Posted by Curt on 15 May, 2013 at 9:13 pm. 1 comment.


Carol Platt Liebau @ Townhall:

During the Clinton scandals of the ’90’s, I learned about a whole new model of promoting corruption — through example and indirection.  Most dramatically, I remember realizing that Bill Clinton had, indeed, urged those who worked under him to lie . . . just not explicitly.  In other words, he had never said to Betty Currie or anyone else, “Please lie.” But it was clear that it’s what he wanted — and needed — them to do.

Somewhat less directly, it strikes me that the abuses committed by the IRS are pieces of the same set of cloth.  Most everyone working under a leader has a pretty good idea of the kinds of actions that are permitted, welcomed, tolerated or encouraged — if not explicitly, through a wink and a smile and non-discouragement.  To put it in terms that the perpetually-aggrieved on the left can understand, it’s like a boss tolerating a hostile workplace, not by actively harassing women himself, but by condoning that behavior by other employees, turning a blind eye to it, and subtly communicating through his own words and actions that all the EEOC signs and the rest aren’t really to be taken seriously.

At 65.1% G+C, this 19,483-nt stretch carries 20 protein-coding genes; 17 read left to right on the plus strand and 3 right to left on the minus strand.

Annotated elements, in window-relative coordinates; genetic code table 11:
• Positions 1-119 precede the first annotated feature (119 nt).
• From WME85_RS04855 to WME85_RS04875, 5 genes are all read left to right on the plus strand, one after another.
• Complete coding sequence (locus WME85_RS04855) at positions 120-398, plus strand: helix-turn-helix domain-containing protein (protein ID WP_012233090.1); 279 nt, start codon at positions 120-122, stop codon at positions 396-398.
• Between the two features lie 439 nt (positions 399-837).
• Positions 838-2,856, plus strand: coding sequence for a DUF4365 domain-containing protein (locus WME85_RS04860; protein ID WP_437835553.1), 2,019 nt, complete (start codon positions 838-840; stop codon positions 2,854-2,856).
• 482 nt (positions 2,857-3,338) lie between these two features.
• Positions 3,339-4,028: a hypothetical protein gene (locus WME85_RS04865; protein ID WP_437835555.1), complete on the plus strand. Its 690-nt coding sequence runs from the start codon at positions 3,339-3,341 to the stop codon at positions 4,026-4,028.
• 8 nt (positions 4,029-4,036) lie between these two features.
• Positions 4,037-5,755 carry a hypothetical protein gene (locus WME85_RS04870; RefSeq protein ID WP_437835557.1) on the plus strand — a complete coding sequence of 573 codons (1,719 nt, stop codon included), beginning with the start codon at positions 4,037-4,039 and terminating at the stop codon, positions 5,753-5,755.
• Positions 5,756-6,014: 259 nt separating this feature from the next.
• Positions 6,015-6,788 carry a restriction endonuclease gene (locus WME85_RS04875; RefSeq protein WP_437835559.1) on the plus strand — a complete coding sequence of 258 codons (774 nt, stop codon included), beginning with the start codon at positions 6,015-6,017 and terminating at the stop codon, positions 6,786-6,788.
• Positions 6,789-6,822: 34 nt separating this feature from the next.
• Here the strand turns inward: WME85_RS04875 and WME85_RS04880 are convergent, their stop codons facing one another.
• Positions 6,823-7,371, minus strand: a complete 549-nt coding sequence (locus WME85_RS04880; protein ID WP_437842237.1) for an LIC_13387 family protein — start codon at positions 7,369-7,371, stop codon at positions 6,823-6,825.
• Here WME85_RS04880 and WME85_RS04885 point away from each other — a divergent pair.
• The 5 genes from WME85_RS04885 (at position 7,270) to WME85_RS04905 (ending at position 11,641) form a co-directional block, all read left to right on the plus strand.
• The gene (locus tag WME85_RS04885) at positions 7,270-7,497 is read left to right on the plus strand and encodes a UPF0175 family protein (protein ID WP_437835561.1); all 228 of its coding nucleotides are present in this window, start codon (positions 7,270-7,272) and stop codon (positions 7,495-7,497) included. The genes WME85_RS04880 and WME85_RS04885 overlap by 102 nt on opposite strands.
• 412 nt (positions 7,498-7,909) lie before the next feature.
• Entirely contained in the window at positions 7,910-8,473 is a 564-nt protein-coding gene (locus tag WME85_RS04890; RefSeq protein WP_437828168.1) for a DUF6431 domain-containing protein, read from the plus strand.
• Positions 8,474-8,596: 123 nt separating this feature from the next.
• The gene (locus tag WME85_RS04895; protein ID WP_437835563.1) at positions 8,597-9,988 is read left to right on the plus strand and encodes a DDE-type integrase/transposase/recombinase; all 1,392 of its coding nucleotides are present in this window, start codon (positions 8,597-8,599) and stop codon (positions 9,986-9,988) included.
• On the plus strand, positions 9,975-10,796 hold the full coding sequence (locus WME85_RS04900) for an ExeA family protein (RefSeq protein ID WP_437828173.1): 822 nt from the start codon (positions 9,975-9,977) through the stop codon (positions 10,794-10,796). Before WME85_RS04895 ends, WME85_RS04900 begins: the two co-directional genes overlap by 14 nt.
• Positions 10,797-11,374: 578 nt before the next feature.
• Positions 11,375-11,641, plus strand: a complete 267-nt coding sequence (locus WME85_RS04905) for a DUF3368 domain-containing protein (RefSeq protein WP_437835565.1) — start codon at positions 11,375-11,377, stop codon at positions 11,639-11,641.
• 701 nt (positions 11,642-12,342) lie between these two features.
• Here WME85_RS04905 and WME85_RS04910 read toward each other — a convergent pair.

President Obama has pretty much treated the truth — and in some sense the Constitution — a little bit like that boss with the EEOC signs.  It’s all there for show.  But clearly, through “jokes” and winks and nods and tolerating hitherto out-of-bounds behavior committed on his behalf, he signalled to potential partisan freelancers that little was really beyond the pale.

Last year, Kim Strassel wrote about thecase of Romney donor Frank VanderSloot, who was the recipient of a fiercely intrusive audit after he became a Romney contributor:

Did Mr. Obama pick up the phone and order the screws put to Mr. VanderSloot? Or—more likely—did a pro-Obama appointee or political hire or career staffer see that the boss had an issue with this donor, and decide to do the president an unasked-for election favor? Or did he or she simply think this was a duty, given that the president had declared Mr. VanderSloot and fellow donors “less than reputable”?

Around the same time, The New Times reported on Obama targeting the Koch brothers personally in a new ad.  About a month later, as ABC News reported,

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